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Report: Manafort Striking Plea Deal to Avoid Second Trial in D.C.

Less than a month after being found guilty on eight felony counts of financial crimes in the Eastern District of Virginia, former Trump campaign chairman Paul Manafort is reportedly at the point of making a deal with the special counsel's office to avoid a second trial on lobbying violations in D.C.

Manafort was found guilty in Alexandria, Va., on five tax fraud charges, one count of hiding foreign bank accounts, and two counts of bank fraud. He faces up to 80 years in prison on those charges.

Questioning of potential jurors has started in the D.C. Circuit, where Manafort faces his next trial on seven counts of conspiracy, witness tampering and lobbying violations in respect to working on behalf of a foreign government. Opening statements are scheduled for Sept. 24, with the trial expected to last about three weeks.

ABC News reports that a plea deal could be announced in court Friday, with a tentative agreement reached.

Sources told the network that it was unclear whether Manafort has agreed to cooperative with investigators or is taking a guilty plea without promising anything to special counsel Robert Mueller.

Talks between Manafort's attorneys and the special counsel's office stretched past four hours today, said ABC, who spotted the legal team arriving at the building housing Mueller's office.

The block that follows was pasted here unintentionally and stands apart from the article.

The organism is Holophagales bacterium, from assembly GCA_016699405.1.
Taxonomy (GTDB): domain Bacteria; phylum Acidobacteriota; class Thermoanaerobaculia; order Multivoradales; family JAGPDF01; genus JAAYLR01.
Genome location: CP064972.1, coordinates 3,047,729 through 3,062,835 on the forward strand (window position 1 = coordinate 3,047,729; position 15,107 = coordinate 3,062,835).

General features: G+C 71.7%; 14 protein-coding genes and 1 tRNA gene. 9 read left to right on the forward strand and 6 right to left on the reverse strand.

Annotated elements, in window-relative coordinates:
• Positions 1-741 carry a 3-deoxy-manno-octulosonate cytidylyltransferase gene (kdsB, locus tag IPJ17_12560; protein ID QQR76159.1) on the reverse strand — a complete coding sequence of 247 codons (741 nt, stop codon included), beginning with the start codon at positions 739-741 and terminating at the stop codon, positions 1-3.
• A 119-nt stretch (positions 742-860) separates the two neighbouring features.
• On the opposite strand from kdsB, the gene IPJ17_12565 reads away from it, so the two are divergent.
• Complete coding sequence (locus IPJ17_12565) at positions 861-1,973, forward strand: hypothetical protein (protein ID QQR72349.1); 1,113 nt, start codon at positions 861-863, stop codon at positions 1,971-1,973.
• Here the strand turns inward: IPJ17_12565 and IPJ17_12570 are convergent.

Manafort has not yet been sentenced in the Alexandria case, but has remained in jail because of the witness tampering allegations added to his original charges in D.C.

Trump told Fox News after the Alexandria convictions that "one of the reasons I respect Paul Manafort so much is he went through that trial" instead of turning state's evidence.

"This whole thing about flipping, they call it, I know all about flipping. For 30, 40 years I've been watching flippers. Everything's wonderful, and then they get 10 years in jail, and they flip on whoever the next highest one is, or as high as you can go. It almost ought to be outlawed. It's not fair, because if somebody's going to give -- spend five years, like Michael Cohen, or 10 years or 15 years in jail because of a taxicab industry, or because he defrauded some bank -- the last two were the tiny ones. You know, campaign violations are considered not a big deal, frankly," Trump said.

"But if somebody defrauded a bank and he's going to get 10 years in jail or 20 years in jail, but if you can say something bad about Donald Trump and you'll go down to two years or three years -- which is the deal he made -- in all fairness to him, most people are going to do that," the president added. "And I've seen it many times. I've had many friends involved in this stuff. It's called flipping, and it almost ought to be illegal."